The Ivy League and SAT Scores...

<p>I am in the midst of considering whether or not to take the ACT / SAT again. I had this thought that maybe I wanted to apply to Columbia as an urban studies major, but I know without a doubt that I would certainly not make it in with my current standardized testing scores.</p>

<p>The problem is, my high school GPA was embarrasing (3.1 weighted) because of a serious family problem that weighed me down psychologically (not the whole story, but a big part of it), and I only took 2 AP classes out of the 18 that were offered to me. </p>

<p>However, I currently have a 4.0 average (and moving swiftly towards another 4.0 this semester) in college (3 semesters by the time I apply) and, while my extracurricular activities are not on the national or international level, I am hella dedicated to and passionate about them (one that includes an after school program for kids whose parents are strung out on crystal meth) and it shows.</p>

<p>So, my question is, if I can write an outstanding essay (with the help of a really wonderful english professor, of course...) and get a stellar recommendation, does anyone think that it's worth me taking the SAT / ACT again in order to apply?</p>

<p>Do I even have a chance in hell at Columbia because of my underachievement in high school?</p>

<p>You have a chance in hell (but not much more). I would stop dwelling on Columbia, and start exploring the hundreds of wonderful schools out there that would love to have you. (But apply if you must....)</p>

<p>What are your scores?</p>

<p>My SAT, which I only took once, was an 1130 (630v and 500m). My ACT, both times, was a 27. I know that I could do better, but I'm not sure if the test is even worth taking or if Columbia is even worth applying to. </p>

<p>It's not that I'm dwelling on Columbia, it's just that I would like to take up urban studies in an urban environment. I am also applying to Barnard for the major in urban studies and NYU/Gallatin for a concentration in urban studies and public policy. Columbia is an option that i'm looking at, but also one that I need to be the most realistic about.</p>

<p>I guess that didn't come out right...I know that Columbia is worth applying to...what I really mean is that I don't know if I should consider it one of those "when hell freezes over" things...</p>

<p>I think you should consider it one of those "when hell freezes over" things. Has been known to happen once or twice in a milliennium. ;)</p>

<p>But will you be considered a "junior year transfer"? SATs make much less difference for such transfers, and high school GPA not at all at most schools. What's tough at some schools is just that the odds of transferring are very low to begin with.</p>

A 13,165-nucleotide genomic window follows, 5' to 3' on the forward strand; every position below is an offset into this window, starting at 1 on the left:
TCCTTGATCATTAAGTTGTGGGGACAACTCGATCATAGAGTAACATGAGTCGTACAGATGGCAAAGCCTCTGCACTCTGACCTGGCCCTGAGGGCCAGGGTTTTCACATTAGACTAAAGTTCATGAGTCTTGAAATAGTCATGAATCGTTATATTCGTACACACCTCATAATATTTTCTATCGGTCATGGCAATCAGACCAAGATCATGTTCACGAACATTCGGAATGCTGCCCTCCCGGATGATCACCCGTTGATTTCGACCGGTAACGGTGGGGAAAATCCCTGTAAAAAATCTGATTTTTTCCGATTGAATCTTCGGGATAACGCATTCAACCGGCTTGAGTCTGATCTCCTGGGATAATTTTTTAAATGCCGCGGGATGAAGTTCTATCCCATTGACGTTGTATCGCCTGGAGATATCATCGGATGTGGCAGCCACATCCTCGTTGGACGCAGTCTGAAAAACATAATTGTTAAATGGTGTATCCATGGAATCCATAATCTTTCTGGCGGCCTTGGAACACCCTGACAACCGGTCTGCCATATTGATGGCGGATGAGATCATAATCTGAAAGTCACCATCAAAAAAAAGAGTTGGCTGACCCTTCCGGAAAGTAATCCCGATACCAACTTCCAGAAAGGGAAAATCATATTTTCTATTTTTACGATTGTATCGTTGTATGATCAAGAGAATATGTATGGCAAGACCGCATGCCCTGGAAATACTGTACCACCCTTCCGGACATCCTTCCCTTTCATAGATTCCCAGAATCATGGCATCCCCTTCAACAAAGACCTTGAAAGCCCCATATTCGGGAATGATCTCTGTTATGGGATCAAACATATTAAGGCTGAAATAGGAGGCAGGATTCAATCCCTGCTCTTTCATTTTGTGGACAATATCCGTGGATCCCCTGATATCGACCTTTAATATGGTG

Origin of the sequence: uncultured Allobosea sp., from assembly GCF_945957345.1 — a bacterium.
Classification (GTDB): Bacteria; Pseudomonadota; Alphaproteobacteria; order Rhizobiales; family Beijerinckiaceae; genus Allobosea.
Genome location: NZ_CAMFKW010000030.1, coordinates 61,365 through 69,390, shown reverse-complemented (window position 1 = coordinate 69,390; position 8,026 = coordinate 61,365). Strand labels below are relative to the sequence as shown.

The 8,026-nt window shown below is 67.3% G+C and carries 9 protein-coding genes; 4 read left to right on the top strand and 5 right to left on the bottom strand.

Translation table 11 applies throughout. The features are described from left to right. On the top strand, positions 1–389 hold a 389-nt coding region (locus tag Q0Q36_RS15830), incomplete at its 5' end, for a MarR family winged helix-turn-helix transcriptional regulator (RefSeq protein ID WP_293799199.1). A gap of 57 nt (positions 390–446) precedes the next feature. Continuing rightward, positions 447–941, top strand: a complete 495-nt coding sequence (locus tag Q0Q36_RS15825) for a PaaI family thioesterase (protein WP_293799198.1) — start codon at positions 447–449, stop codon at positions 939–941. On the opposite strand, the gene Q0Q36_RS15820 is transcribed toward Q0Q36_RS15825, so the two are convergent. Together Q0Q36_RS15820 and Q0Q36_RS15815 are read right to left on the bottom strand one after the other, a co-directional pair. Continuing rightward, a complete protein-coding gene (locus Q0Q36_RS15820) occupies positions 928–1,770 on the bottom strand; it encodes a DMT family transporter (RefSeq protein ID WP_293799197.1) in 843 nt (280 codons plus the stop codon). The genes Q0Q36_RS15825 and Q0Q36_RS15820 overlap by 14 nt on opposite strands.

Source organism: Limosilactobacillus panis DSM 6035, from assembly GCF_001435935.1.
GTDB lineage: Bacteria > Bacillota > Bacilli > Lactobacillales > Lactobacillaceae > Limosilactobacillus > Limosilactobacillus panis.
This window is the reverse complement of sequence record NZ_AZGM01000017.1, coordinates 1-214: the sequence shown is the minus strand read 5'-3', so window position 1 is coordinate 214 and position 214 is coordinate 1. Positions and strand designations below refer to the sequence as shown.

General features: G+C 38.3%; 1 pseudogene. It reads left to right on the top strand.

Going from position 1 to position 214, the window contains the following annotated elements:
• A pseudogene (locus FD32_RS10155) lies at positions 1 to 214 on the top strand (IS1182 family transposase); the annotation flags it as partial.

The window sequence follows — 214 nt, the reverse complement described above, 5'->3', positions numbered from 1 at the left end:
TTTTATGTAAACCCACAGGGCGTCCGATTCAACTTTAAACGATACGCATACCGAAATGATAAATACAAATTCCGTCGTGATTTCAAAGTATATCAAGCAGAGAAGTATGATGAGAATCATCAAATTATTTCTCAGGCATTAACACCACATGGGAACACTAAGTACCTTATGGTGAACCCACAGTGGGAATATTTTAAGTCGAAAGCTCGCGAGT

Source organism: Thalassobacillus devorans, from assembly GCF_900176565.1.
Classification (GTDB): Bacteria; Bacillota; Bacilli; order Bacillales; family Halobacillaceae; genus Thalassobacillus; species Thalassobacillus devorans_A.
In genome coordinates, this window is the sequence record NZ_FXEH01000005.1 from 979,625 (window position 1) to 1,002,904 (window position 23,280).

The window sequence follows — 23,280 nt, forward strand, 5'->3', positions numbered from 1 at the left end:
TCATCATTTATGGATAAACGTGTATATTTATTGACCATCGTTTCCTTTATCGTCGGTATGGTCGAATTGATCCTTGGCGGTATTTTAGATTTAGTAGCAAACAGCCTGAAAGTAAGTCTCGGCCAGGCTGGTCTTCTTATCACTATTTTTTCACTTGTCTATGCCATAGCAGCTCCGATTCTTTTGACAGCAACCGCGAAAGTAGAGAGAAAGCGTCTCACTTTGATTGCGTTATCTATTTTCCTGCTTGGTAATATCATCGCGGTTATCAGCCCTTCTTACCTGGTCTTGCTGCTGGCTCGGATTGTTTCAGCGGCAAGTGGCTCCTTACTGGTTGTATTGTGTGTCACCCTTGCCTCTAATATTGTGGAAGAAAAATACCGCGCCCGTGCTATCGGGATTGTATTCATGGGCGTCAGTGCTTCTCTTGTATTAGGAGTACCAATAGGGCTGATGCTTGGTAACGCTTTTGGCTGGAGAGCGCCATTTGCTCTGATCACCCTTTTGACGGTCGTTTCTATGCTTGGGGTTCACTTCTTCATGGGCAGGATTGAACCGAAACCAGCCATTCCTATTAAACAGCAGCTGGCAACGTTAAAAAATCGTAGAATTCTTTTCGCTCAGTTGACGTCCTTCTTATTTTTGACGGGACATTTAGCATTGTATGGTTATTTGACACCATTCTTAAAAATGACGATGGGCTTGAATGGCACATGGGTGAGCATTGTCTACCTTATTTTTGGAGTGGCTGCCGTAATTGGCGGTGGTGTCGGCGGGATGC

<p>Fodham is right next to Columbia, and I know there are alot of combined degree programs between the two schools</p>

<p>I will have two years of college down, so technically (considering whether all my classes are eligible for transfer or not) I will be considered a junior transfer. </p>

<p>You're absolutely right about some schools being hard to transfer to in general. I guesss I was just wanting to know if the improvement from a 3.1 weighted GPA to a 4.0 GPA in an honors program will give me a shot. If not, there may very well be no point in me even taking the tests over because I might not get into Columbia in this lifetime...</p>

<p>It depends how good the school you are transferring from is. Also, General Studies at Columbia is a safe option although it isn't truly Columbia College.</p>

<p>Although General Studies is not Columbia College, the website says that they have access to the same classes. However, I can't find whether or not I can apply if I am a traditional student. Do you have to have any special circumstances (like having taken a year off or something) in order to be considered?</p>

<p>Oops, nevermind. General Studies is only for nontraditional students who have either taken a year off or have to attend school on a part time basis, neither of which applies to me.</p>

<p>Actually you can get in without being non-traditional. I know a few GS students who transferred from a normal college experience.</p>